ATTLEBORO — Sandcastle Estates was bought by Legacy Communities for $13.35 million 2 1/2 years ago and now there’s another deal in place to sell it for nearly $19 million.
And that’s very bad news up for the 225 senior citizen residents in the mobile home park on Mendon Road in South Attleboro because it means rents will be going up for the many living there on fixed incomes.
Crow Holdings, which has an office in Newton but is headquartered in Dallas, has offered $18,873,000 for the property, according to the park’s home owners association president, Joe Feroce.
Feroce and other residents have copies of the offer because they have the right of first refusal on the sale.
But they must match the offer if they want to buy the property.
Neither Crow Holdings nor Andrew Fells, the chief operating officer of Legacy, responded to a request for comment from The Sun Chronicle.
The residents, who own the homes in which they live but rent the land on which they sit, have 45 days to decide if they will try to buy it and another 90 days to come up with the cash.
Feroce said it’s his recommendation to try to buy it, but it’s a daunting task.
The park’s tenants couldn’t make it work when Legacy bought it for $13.35 million in January of 2019.
But vice president Joyce Fox said the effort has to be made.
“Whether we can succeed or not remains to be seen,” she said. “But we at least have to try.”
Treasurer Leon Begin said whatever happens will mean financial strain for a lot of people.
“Some people are just scraping by,” he said.
Whatever happens in the end, there’s no getting around the fact that tenants will be paying more and that will hurt them financially, Feroce said.
“Most of us are not wealthy,” he said. “Rent increases are going to be tough for the people living here.”
In addition, some residents are paying mortgages on their homes, which makes their budgets even tighter.
While it’s called a mobile home park, the homes are not mobile.
They may have been brought in on a trailer, but they don’t have wheels and they are not going anywhere, Feroce said.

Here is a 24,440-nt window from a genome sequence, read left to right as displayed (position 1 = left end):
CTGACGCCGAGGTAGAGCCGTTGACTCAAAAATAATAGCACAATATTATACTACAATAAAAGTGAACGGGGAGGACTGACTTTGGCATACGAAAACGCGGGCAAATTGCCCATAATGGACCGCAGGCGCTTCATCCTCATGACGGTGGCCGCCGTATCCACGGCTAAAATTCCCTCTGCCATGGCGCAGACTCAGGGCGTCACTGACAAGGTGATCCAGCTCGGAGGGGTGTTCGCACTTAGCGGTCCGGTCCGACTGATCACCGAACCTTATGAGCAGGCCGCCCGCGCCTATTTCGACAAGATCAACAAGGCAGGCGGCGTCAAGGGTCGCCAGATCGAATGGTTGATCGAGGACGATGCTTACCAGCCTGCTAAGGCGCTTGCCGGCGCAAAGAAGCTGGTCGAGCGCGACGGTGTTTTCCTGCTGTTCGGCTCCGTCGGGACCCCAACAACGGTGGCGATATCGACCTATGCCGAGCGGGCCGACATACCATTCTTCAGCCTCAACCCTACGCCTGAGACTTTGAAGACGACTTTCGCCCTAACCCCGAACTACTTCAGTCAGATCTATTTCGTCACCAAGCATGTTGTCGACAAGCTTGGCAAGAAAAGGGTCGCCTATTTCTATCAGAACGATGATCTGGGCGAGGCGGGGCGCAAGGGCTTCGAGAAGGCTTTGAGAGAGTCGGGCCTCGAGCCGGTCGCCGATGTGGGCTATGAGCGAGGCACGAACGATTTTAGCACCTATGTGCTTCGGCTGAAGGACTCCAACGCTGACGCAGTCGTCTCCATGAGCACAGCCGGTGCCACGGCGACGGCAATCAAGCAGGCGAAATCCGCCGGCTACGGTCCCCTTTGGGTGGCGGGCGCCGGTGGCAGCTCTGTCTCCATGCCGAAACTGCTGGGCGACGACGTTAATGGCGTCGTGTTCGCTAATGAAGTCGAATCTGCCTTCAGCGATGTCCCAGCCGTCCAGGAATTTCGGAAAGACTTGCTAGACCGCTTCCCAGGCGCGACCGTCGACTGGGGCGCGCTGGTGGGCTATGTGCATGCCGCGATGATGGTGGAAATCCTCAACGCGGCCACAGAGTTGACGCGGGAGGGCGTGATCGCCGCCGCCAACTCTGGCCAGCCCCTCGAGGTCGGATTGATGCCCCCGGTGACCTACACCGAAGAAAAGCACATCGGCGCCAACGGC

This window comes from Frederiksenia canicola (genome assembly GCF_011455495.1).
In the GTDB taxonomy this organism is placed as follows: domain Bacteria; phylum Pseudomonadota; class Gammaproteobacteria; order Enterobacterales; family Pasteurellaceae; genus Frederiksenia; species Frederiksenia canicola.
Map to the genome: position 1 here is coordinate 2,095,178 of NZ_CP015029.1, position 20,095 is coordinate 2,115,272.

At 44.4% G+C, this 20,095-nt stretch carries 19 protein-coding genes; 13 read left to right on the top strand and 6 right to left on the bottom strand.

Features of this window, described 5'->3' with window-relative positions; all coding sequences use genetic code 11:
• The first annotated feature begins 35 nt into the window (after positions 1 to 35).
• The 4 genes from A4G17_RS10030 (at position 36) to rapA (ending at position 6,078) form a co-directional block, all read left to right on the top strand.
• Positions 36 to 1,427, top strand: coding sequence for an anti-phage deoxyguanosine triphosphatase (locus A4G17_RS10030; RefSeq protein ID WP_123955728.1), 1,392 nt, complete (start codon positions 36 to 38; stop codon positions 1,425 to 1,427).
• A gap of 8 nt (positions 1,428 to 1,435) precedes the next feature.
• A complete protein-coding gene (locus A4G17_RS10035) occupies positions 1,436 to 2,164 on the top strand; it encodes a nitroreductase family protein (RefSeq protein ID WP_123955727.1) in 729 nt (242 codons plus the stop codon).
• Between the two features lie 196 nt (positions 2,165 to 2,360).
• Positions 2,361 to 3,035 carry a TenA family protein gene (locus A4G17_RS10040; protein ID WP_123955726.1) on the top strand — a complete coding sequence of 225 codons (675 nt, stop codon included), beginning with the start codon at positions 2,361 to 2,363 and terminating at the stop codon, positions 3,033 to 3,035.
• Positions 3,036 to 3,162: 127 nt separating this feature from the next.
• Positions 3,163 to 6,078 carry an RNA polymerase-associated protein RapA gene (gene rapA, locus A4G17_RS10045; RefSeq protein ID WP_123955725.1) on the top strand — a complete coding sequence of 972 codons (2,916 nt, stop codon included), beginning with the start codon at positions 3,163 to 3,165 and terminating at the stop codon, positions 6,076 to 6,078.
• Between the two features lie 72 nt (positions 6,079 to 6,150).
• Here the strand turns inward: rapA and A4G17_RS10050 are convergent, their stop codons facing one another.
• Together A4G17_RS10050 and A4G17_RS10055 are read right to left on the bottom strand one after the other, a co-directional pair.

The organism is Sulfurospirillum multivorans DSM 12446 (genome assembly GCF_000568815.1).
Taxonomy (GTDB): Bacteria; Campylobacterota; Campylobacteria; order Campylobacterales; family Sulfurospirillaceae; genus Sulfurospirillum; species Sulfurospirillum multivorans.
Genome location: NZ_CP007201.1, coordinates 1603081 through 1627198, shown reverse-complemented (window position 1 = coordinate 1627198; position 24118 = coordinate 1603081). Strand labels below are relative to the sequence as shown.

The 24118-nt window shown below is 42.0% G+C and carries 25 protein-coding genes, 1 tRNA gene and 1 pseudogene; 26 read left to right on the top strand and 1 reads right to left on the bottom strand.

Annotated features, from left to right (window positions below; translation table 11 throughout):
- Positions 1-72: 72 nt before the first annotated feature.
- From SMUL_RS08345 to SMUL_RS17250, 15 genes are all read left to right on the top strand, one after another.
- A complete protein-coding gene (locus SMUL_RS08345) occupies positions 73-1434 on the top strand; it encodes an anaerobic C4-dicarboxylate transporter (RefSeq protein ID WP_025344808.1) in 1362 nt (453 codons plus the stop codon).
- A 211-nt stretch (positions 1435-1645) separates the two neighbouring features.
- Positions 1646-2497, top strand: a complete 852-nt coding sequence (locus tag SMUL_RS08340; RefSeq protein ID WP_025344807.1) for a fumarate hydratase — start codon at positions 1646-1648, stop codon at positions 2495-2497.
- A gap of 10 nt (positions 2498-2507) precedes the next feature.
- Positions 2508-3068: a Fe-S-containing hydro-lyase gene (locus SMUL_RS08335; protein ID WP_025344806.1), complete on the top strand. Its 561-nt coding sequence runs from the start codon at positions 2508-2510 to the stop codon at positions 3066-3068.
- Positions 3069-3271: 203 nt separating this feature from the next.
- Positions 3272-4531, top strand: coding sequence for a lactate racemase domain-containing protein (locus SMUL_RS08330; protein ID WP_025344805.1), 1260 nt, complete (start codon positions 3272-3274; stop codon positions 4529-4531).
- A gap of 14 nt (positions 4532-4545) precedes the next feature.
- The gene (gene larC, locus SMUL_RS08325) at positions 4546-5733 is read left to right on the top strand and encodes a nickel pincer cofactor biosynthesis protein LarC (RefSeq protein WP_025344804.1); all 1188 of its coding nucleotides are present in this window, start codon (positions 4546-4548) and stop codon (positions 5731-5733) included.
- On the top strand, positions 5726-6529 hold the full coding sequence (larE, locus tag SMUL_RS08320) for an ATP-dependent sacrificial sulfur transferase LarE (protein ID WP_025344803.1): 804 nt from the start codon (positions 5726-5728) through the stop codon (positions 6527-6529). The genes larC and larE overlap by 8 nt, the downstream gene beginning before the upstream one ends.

If the tenants are able to buy the park, the rent will go up to meet the mortgage payments.
Feroce said it will likely be a substantial increase.
He said he’s working on the numbers and plans to present them at a meeting on July 26, when homeowners/tenants are expected to vote on whether try to buy the park.
At least 51 percent must vote in favor.
If they do so, the association will be in charge of the rent and it will only go up to meet increased costs. But if Crow buys it, rent increases are likely to be more frequent, Feroce said.
When the property is sold, it’s likely the tax assessment and taxes will go up too, which will be passed along to the tenants.
When Legacy bought the park, Sandcastle was assessed at $3.1 million.
After the purchase, the assessment was raised to $12.4 million.
As a result, Legacy had to pay $140,000 more in real estate taxes, which the company added to the rent paid by the tenants.
For each of the 172 units that comes out to $68.31 a month or an additional $819.72 a year.
Feroce said the base rent for most of the tenants is currently $567.
The additional $68.31 and other fees brings it to about $647 per month.
One of the residents, Rodney Berge, said companies like Legacy and Crow are buying and selling mobile home parks all over the state and nation because they have “discovered that people, especially senior citizens are easy targets.”
He said they increase the rents for the parcels on which the homes are located knowing the owners can’t move them and if they could, “there’s no place to go.”
And tax increases don’t matter to big companies, Berge said.
“These companies don’t care if the cities or towns increase the taxes as they just pass the cost to the residents,” he said in an email.
Eventually the rising costs will make the parks too expensive for seniors and will force them out.
“When the city reassesses the property value to what it is sold for they are increasing the taxes that are driving these seniors out of their homes,” Berge said.
“Many of the tenants in Sandcastle are in fear of losing their homes,” he added.
Berge said the city council needs to pass legislation that requires the parks to be valued at “the true value of land and buildings (and) not (what) the business end is.”
Meanwhile, state Rep. Jim Hawkins D-Attleboro said the proposed rent stabilization board for the city, which requires approval from the state Legislature, is moving through committees and will be passed.
“It’s moving pretty good,” he said. “But I can’t put a timetable on it.”
Approval was delayed by the coronavirus pandemic and the proposal had to be resubmitted this year.
Hawkins agreed with the homeowners association.
Rents will be going up no matter who ends up buying the park.
Hawkins lamented the situation in which the homeowners/tenants find themselves.
It’s getting more expensive for them at a time in their lives when they have less money, he said.
“There just isn’t anything nice to say about (the proposed sale),” he said. “(The park) should be affordable for the rest of their lives.”